Use this URL to cite or link to this record in EThOS: http://ethos.bl.uk/OrderDetails.do?uin=uk.bl.ethos.656334
Title: Routing and mission planning in autonomous systems
Author: Razzaq, Sohail
Awarding Body: Lancaster University
Current Institution: Lancaster University
Date of Award: 2012
Availability of Full Text:
Access from EThOS:
Abstract:
Autonomous systems are playing increasingly important roles in today's world. Technological advancements have allowed autonomous applications in many areas such as ground robotics (including factory robots), unmanned aerial vehicles (UAVs), unmanned underwater vehicles, unmanned spacecrafts etc. UAVs are relatively a new inclusion into the broader field of autonomous systems. The possibility of using UAVs for a diverse range of beneficial applications such as fire fighting, search and rescue missions, combating crime, etc. is a major motivational factor in this research program. Thus mission related work presented in this thesis, although generic In nature, relates heavily to UAVs. Mission planning involves many dimensions In general and the fundamental aspects explored in this research program i.e. route planning, resource allocation optimization, vehicle selection and mission collaboration, in particular. At the end of this research program a novel graph theoretic routing algorithm that offers deconfliction and efficient route computation has been developed and its performance experimentally examined using computer simulations. In addition, novel exhaustive as well as sub-optimal resource allocation mission planning schemes have been developed and applied to both deterministic and stochastic input variables. Furthermore the significant benefits obtained during a mission due to collaboration between acting UAVs have been examined and experimentally demonstrated. This collaborative behaviour has been achieved via the inclusion of data communication between UAVs and the mission Control Centre and in a way that allows for UAVs to coordinate their time of arrival to destination and thus maximize mission success.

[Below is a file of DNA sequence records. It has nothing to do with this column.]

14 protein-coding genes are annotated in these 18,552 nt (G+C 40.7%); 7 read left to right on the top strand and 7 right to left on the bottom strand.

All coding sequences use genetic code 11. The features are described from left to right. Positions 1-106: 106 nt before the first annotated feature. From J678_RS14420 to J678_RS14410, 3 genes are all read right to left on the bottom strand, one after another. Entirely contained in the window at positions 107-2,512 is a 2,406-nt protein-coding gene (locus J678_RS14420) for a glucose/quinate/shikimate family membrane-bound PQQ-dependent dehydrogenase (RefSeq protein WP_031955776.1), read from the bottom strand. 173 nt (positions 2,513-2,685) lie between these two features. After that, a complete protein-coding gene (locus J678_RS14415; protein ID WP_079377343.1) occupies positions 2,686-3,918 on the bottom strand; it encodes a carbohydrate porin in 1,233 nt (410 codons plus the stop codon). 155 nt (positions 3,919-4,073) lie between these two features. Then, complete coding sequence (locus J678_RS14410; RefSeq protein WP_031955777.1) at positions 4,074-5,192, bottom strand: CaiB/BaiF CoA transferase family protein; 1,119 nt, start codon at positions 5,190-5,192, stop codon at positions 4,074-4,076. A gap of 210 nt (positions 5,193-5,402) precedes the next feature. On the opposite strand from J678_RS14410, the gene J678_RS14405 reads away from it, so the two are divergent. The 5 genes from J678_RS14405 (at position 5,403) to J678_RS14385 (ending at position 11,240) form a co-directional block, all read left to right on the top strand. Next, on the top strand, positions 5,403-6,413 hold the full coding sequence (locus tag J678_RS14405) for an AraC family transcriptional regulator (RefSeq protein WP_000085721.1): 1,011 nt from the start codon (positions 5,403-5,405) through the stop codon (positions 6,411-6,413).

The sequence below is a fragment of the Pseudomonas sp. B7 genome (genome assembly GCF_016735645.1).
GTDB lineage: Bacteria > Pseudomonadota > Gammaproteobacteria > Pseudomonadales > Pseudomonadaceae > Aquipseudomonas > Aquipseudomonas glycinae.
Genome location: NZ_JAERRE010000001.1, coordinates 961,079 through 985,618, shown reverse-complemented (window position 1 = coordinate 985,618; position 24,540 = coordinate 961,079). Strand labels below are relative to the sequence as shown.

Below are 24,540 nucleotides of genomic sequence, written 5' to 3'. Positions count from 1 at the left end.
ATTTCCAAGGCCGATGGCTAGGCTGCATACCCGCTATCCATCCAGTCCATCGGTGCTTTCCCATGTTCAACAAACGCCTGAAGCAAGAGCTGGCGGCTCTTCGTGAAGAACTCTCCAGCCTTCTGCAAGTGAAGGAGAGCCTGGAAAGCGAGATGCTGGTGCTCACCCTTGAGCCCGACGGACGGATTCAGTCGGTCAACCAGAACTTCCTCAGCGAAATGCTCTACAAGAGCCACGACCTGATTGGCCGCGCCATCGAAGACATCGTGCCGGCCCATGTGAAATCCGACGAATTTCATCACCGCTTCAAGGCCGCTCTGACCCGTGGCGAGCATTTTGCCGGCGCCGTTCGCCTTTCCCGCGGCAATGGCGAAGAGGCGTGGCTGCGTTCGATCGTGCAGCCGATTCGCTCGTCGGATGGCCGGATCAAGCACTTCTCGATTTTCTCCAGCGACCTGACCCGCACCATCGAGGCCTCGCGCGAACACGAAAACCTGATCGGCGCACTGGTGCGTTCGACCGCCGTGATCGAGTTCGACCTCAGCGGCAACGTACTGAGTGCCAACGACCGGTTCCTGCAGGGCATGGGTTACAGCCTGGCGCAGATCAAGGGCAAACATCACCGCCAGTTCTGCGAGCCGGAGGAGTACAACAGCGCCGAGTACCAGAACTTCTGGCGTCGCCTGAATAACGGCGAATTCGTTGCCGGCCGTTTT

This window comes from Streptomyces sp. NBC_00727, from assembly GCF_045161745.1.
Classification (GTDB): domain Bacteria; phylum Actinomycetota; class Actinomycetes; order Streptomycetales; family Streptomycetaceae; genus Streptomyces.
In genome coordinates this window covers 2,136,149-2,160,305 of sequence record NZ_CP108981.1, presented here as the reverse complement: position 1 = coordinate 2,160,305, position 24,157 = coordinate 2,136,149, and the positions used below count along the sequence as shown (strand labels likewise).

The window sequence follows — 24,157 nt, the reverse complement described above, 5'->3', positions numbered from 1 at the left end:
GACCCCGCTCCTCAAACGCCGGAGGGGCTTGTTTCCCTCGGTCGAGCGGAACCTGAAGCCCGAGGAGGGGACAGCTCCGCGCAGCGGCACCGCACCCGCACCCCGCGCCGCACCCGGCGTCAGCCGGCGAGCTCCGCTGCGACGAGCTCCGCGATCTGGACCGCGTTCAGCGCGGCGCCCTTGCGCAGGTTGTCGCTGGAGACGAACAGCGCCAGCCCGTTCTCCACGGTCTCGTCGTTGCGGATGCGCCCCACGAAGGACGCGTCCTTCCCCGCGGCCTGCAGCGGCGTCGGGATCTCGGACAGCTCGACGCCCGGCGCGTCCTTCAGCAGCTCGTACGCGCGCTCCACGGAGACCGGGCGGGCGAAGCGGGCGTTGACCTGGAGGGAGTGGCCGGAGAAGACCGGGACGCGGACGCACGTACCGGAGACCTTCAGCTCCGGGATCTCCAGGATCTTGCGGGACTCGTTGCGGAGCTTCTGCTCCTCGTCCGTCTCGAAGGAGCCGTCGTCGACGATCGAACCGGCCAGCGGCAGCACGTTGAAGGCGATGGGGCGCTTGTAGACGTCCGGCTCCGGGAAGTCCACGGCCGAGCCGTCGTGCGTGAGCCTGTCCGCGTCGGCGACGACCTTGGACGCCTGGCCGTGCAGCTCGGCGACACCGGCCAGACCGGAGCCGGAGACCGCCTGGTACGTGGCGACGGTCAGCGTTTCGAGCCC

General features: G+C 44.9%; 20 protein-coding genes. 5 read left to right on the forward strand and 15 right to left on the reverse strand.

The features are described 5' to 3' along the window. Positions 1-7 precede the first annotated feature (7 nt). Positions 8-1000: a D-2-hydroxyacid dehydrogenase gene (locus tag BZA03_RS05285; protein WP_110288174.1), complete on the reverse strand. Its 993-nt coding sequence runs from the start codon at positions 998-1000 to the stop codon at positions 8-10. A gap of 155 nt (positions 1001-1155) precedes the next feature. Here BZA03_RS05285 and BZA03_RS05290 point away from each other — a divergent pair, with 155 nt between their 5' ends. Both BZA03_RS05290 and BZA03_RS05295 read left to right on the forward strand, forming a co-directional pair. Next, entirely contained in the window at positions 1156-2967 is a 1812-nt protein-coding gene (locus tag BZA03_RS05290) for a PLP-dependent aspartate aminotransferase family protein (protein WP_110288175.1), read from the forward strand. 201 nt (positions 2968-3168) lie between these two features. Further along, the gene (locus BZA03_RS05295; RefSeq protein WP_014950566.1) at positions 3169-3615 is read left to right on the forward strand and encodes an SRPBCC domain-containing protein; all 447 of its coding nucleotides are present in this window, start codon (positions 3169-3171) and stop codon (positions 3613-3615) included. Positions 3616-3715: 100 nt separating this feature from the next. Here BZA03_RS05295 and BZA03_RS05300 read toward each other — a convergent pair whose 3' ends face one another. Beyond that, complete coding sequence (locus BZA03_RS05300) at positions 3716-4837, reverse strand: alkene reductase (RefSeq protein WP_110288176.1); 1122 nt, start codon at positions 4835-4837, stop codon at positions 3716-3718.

Supervisor: Not available Sponsor: Not available
Qualification Name: Thesis (Ph.D.) Qualification Level: Doctoral
EThOS ID: uk.bl.ethos.656334  DOI: Not available
Share: